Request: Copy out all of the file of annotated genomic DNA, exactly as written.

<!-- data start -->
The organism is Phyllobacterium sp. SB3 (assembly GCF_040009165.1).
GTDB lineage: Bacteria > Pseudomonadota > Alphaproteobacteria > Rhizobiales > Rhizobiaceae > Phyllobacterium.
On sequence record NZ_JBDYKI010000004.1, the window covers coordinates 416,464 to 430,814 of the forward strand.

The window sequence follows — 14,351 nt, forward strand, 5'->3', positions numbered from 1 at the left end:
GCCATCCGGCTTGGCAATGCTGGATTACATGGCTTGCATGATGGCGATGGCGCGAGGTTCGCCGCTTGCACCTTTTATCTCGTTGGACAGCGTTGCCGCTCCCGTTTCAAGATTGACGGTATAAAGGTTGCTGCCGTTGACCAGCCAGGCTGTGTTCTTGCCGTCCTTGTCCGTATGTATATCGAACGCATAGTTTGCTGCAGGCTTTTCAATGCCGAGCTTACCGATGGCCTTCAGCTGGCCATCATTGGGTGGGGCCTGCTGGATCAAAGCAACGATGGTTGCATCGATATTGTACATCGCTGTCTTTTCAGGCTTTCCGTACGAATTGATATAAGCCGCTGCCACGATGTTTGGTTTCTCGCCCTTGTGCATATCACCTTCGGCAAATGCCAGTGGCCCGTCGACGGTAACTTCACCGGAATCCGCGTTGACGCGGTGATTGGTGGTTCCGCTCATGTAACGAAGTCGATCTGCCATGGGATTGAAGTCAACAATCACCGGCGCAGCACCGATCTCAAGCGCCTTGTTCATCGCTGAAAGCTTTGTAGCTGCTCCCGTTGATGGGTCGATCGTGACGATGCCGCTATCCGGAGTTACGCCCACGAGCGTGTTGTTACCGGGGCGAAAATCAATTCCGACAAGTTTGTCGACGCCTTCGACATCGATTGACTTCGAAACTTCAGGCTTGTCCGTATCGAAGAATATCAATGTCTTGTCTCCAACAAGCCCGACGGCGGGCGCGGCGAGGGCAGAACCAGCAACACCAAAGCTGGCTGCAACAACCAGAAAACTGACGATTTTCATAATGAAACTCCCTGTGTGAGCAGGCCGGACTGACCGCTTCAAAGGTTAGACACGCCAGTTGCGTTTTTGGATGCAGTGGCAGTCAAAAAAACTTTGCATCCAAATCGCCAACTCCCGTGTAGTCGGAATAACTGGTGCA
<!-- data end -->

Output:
The organism is Phyllobacterium sp. SB3 (assembly GCF_040009165.1).
GTDB lineage: Bacteria > Pseudomonadota > Alphaproteobacteria > Rhizobiales > Rhizobiaceae > Phyllobacterium.
On sequence record NZ_JBDYKI010000004.1, the window covers coordinates 416,464 to 430,814 of the forward strand.

The window sequence follows — 14,351 nt, forward strand, 5'->3', positions numbered from 1 at the left end:
GCCATCCGGCTTGGCAATGCTGGATTACATGGCTTGCATGATGGCGATGGCGCGAGGTTCGCCGCTTGCACCTTTTATCTCGTTGGACAGCGTTGCCGCTCCCGTTTCAAGATTGACGGTATAAAGGTTGCTGCCGTTGACCAGCCAGGCTGTGTTCTTGCCGTCCTTGTCCGTATGTATATCGAACGCATAGTTTGCTGCAGGCTTTTCAATGCCGAGCTTACCGATGGCCTTCAGCTGGCCATCATTGGGTGGGGCCTGCTGGATCAAAGCAACGATGGTTGCATCGATATTGTACATCGCTGTCTTTTCAGGCTTTCCGTACGAATTGATATAAGCCGCTGCCACGATGTTTGGTTTCTCGCCCTTGTGCATATCACCTTCGGCAAATGCCAGTGGCCCGTCGACGGTAACTTCACCGGAATCCGCGTTGACGCGGTGATTGGTGGTTCCGCTCATGTAACGAAGTCGATCTGCCATGGGATTGAAGTCAACAATCACCGGCGCAGCACCGATCTCAAGCGCCTTGTTCATCGCTGAAAGCTTTGTAGCTGCTCCCGTTGATGGGTCGATCGTGACGATGCCGCTATCCGGAGTTACGCCCACGAGCGTGTTGTTACCGGGGCGAAAATCAATTCCGACAAGTTTGTCGACGCCTTCGACATCGATTGACTTCGAAACTTCAGGCTTGTCCGTATCGAAGAATATCAATGTCTTGTCTCCAACAAGCCCGACGGCGGGCGCGGCGAGGGCAGAACCAGCAACACCAAAGCTGGCTGCAACAACCAGAAAACTGACGATTTTCATAATGAAACTCCCTGTGTGAGCAGGCCGGACTGACCGCTTCAAAGGTTAGACACGCCAGTTGCGTTTTTGGATGCAGTGGCAGTCAAAAAAACTTTGCATCCAAATCGCCAACTCCCGTGTAGTCGGAATAACTGGTGCA